The UAE’s inclusion of these mercenaries into their armed forces by giving them military ranks is no less than an attempt to avert the definition of the ‘mercenary’ as set out in the text of the above-mentioned articles.
States have a duty to hold accountable those involved in the commission of the said crimes, particularly since article 5 of the UN Mercenary Convention prohibits states from recruiting, using, financing or training mercenaries, and hence states parties to the Convention shall punish those involved in this crime “with the appropriate measures to prevent the recruitment, use, financing or training of mercenaries for that purpose.”
The crime of ‘extrajudicial killing’ of civilians and politicians also apply in this case, constituting a war crime under international humanitarian law, stressed the two organizations.
“We were 10 journalists from Aden and colleagues from several governorates under the Houthi control,” said Abdul Raqeeb al-Hudaiani to Euro-Med Monitor and SAM, a correspondent for Al-Ittihad Newspaper and a survivor of the incident. I was on the second floor of the building, while Mr. Mayo’s office was on the first floor.”
Commenting on the incident, Mr. al-Hudaiani said: “The explosion was deafening. The air-conditioning fell on my head, and my laptop crashed. We were all afraid, and thought we might be targeted. Later, the neighbors said that the bombers fled after their car was blown up, and said they heard them scream and speak in English.”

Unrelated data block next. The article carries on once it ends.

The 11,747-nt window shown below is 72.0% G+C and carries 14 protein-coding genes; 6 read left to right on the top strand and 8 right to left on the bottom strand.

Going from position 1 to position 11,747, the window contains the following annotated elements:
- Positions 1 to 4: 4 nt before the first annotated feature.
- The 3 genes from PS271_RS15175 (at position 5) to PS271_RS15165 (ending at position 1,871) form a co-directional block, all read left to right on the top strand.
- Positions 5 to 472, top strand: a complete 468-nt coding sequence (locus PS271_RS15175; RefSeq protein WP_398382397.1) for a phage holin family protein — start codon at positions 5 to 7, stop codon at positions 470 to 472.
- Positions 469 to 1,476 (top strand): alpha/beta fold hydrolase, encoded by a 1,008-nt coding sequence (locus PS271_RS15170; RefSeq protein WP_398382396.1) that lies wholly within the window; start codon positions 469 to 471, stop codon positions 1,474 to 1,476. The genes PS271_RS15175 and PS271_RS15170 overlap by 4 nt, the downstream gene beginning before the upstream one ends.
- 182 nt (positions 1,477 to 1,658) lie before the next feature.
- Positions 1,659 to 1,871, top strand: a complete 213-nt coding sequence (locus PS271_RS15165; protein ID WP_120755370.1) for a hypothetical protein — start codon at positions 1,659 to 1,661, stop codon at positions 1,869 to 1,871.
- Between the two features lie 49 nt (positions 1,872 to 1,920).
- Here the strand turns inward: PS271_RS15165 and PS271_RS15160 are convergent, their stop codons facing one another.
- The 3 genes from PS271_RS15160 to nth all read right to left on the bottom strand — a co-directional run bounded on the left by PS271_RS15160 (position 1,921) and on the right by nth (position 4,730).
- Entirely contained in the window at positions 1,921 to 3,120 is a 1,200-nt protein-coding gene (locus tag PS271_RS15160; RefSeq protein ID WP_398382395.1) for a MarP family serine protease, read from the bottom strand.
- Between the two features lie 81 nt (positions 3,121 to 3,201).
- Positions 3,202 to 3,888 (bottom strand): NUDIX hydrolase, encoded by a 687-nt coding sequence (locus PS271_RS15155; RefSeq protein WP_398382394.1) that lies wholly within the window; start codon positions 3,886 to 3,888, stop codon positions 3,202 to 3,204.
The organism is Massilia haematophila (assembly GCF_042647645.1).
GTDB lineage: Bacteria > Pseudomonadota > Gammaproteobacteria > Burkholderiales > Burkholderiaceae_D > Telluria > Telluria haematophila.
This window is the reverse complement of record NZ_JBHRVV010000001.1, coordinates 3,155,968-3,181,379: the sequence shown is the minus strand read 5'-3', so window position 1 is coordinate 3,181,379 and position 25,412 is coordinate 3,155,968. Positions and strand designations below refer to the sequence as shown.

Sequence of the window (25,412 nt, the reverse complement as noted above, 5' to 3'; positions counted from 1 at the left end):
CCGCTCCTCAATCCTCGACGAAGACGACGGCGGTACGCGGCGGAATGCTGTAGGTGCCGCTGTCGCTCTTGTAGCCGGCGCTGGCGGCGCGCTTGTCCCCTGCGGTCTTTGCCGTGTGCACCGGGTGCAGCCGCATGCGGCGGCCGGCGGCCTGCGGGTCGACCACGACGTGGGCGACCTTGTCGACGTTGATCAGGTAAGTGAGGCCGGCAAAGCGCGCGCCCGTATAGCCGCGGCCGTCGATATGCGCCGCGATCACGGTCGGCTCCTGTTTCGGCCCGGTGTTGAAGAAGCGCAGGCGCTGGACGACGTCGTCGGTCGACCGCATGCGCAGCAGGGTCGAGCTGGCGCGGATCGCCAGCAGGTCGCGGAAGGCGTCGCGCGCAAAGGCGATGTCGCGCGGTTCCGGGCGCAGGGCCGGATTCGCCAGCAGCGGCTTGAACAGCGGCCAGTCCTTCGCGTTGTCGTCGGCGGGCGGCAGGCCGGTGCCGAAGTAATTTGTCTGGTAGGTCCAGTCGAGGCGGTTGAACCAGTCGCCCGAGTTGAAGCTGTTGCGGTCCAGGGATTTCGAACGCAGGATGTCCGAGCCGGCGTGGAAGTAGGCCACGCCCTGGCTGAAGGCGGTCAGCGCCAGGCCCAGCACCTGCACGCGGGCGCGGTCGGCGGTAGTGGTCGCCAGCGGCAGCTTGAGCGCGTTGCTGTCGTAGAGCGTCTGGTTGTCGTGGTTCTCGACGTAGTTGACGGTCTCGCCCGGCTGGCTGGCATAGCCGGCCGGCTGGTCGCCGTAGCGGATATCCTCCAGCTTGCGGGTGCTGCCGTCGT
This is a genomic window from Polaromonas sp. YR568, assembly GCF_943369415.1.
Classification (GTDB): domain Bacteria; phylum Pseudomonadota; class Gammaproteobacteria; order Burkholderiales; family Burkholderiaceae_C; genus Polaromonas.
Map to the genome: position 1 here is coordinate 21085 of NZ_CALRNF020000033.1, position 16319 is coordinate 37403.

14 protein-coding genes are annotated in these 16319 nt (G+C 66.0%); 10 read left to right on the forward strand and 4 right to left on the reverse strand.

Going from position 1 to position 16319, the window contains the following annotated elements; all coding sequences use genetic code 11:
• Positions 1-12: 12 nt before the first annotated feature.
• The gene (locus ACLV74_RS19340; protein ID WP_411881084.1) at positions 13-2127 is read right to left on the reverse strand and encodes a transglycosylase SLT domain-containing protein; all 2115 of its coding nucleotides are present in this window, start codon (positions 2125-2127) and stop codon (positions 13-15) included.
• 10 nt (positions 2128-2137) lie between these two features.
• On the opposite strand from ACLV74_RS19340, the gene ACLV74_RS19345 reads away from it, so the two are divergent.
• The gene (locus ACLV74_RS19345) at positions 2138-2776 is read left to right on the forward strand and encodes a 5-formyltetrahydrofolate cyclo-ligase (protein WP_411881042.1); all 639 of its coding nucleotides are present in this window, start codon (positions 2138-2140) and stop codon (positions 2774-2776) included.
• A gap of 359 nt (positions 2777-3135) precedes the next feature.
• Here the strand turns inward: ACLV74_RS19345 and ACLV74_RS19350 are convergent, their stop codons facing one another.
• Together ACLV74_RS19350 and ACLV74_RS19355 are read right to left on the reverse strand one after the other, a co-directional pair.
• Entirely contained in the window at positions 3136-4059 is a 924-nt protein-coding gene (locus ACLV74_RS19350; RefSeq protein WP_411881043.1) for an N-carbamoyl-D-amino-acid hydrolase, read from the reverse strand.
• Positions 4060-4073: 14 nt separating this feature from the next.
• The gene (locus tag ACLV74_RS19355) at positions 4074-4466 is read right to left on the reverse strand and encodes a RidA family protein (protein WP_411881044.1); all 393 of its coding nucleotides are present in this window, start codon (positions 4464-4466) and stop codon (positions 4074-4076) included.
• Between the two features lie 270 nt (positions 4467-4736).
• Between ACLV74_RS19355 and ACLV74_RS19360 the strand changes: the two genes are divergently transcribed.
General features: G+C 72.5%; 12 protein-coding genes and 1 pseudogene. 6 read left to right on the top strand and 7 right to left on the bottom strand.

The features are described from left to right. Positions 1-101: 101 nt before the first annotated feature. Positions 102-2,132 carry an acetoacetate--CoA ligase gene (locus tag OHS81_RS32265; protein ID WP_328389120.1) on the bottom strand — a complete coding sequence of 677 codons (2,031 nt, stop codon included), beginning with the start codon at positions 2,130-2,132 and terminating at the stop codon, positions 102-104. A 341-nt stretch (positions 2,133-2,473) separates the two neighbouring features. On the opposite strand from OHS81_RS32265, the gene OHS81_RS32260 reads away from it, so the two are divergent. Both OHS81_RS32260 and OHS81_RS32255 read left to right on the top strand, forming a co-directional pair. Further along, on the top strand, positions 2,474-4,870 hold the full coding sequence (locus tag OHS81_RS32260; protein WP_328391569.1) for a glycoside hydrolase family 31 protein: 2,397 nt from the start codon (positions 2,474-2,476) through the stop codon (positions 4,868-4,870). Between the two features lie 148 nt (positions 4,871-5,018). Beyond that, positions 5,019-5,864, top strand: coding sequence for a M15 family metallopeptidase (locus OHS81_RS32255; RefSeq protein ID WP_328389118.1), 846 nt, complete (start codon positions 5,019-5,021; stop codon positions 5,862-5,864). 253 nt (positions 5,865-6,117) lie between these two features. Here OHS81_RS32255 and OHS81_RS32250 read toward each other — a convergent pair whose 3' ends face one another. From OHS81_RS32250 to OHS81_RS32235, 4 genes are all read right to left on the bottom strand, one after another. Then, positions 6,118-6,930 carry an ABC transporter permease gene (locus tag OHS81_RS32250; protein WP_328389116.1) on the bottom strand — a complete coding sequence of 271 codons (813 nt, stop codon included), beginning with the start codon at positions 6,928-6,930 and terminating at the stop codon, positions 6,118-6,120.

The direct responsibility falls on the UAE for these crimes. These mercenaries were carried to the operation scene by a SUV driven by an Emirati driver, and their equipment are specific to the UAE army.
In addition, it was the UAE that first concluded the contract with the mercenaries, which brought them via a UAE air force plane to the UAE military base of Asab, in Eritrea, and from there to Yemen.
Gilmore, who works with Golan, reported that a uniformed Emirati officer handed them a list of targets, including 23 names. Some of them were members of the Al-Islah Party. The targets included in the list were clerics, terrorists, and “[t]here is the possibility that the target would be someone who [Mohammed bin Zayed] doesn’t like.”
According to Article 8 (2c), violence against life and persons, including murder, and execution without prior judgment by a competent court, constitute war crimes.
Article 4 (2) of Additional Protocol II to the Geneva Conventions prohibits “violence to the life, health and physical or mental well-being of persons, in particular murder.”
The Euro-Mediterranean Human Rights Monitor and SAM for Rights and Liberties call on the United States to take action against those found guilty of the said crimes.
US law criminalizes “conspiracy to kill, kidnap and mutilate” persons in another country, and states that military services provided to foreign states shall be regulated by the US Department of State. The question remains as to whether this private American company was granted permission to send out highly trained ex-soldiers and reserves to fight proxy wars.
Euro-Med Monitor and SAM also call on the UN Commission of Experts to investigate the war crimes in Yemen, which have recently grown even more rampant, including the ones unfolded by BuzzFeed and to refer specifically to the UAE’s responsibility for such disgraceful crimes.